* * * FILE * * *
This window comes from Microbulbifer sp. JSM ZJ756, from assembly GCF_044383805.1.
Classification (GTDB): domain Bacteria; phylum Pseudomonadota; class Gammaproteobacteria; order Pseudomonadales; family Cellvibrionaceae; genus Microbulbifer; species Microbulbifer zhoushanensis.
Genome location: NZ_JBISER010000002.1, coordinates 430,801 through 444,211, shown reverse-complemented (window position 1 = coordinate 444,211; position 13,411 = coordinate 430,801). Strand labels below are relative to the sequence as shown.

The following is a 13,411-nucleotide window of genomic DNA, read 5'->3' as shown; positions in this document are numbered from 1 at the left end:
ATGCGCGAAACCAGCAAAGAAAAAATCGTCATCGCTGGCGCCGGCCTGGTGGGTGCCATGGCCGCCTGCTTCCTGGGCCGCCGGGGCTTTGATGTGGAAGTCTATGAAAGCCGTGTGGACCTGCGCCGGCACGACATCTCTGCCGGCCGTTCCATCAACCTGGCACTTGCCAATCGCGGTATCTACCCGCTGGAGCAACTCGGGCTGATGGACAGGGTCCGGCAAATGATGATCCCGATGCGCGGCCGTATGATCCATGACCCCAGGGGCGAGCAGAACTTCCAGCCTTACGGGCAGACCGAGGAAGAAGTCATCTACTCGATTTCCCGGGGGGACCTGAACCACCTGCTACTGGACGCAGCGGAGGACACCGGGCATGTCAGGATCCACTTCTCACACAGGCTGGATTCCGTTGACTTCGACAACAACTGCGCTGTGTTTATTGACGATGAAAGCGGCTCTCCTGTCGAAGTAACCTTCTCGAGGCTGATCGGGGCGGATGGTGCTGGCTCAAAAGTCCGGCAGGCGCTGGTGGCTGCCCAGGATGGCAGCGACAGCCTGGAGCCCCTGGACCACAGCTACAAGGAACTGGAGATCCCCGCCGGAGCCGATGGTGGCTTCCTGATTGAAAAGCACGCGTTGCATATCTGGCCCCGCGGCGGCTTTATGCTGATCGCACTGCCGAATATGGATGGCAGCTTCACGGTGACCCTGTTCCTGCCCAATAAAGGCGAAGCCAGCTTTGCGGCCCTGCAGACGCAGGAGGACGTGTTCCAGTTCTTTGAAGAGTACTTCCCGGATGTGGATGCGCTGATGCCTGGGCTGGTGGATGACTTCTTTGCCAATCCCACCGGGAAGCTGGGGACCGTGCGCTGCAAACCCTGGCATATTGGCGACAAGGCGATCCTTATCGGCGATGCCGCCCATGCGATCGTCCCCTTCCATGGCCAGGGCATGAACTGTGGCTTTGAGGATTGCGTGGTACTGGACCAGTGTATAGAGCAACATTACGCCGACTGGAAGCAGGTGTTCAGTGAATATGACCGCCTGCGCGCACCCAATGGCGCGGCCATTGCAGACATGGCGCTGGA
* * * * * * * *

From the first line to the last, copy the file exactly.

This window comes from Microbulbifer sp. JSM ZJ756, from assembly GCF_044383805.1.
Classification (GTDB): domain Bacteria; phylum Pseudomonadota; class Gammaproteobacteria; order Pseudomonadales; family Cellvibrionaceae; genus Microbulbifer; species Microbulbifer zhoushanensis.
Genome location: NZ_JBISER010000002.1, coordinates 430,801 through 444,211, shown reverse-complemented (window position 1 = coordinate 444,211; position 13,411 = coordinate 430,801). Strand labels below are relative to the sequence as shown.

The following is a 13,411-nucleotide window of genomic DNA, read 5'->3' as shown; positions in this document are numbered from 1 at the left end:
ATGCGCGAAACCAGCAAAGAAAAAATCGTCATCGCTGGCGCCGGCCTGGTGGGTGCCATGGCCGCCTGCTTCCTGGGCCGCCGGGGCTTTGATGTGGAAGTCTATGAAAGCCGTGTGGACCTGCGCCGGCACGACATCTCTGCCGGCCGTTCCATCAACCTGGCACTTGCCAATCGCGGTATCTACCCGCTGGAGCAACTCGGGCTGATGGACAGGGTCCGGCAAATGATGATCCCGATGCGCGGCCGTATGATCCATGACCCCAGGGGCGAGCAGAACTTCCAGCCTTACGGGCAGACCGAGGAAGAAGTCATCTACTCGATTTCCCGGGGGGACCTGAACCACCTGCTACTGGACGCAGCGGAGGACACCGGGCATGTCAGGATCCACTTCTCACACAGGCTGGATTCCGTTGACTTCGACAACAACTGCGCTGTGTTTATTGACGATGAAAGCGGCTCTCCTGTCGAAGTAACCTTCTCGAGGCTGATCGGGGCGGATGGTGCTGGCTCAAAAGTCCGGCAGGCGCTGGTGGCTGCCCAGGATGGCAGCGACAGCCTGGAGCCCCTGGACCACAGCTACAAGGAACTGGAGATCCCCGCCGGAGCCGATGGTGGCTTCCTGATTGAAAAGCACGCGTTGCATATCTGGCCCCGCGGCGGCTTTATGCTGATCGCACTGCCGAATATGGATGGCAGCTTCACGGTGACCCTGTTCCTGCCCAATAAAGGCGAAGCCAGCTTTGCGGCCCTGCAGACGCAGGAGGACGTGTTCCAGTTCTTTGAAGAGTACTTCCCGGATGTGGATGCGCTGATGCCTGGGCTGGTGGATGACTTCTTTGCCAATCCCACCGGGAAGCTGGGGACCGTGCGCTGCAAACCCTGGCATATTGGCGACAAGGCGATCCTTATCGGCGATGCCGCCCATGCGATCGTCCCCTTCCATGGCCAGGGCATGAACTGTGGCTTTGAGGATTGCGTGGTACTGGACCAGTGTATAGAGCAACATTACGCCGACTGGAAGCAGGTGTTCAGTGAATATGACCGCCTGCGCGCACCCAATGGCGCGGCCATTGCAGACATGGCGCTGGA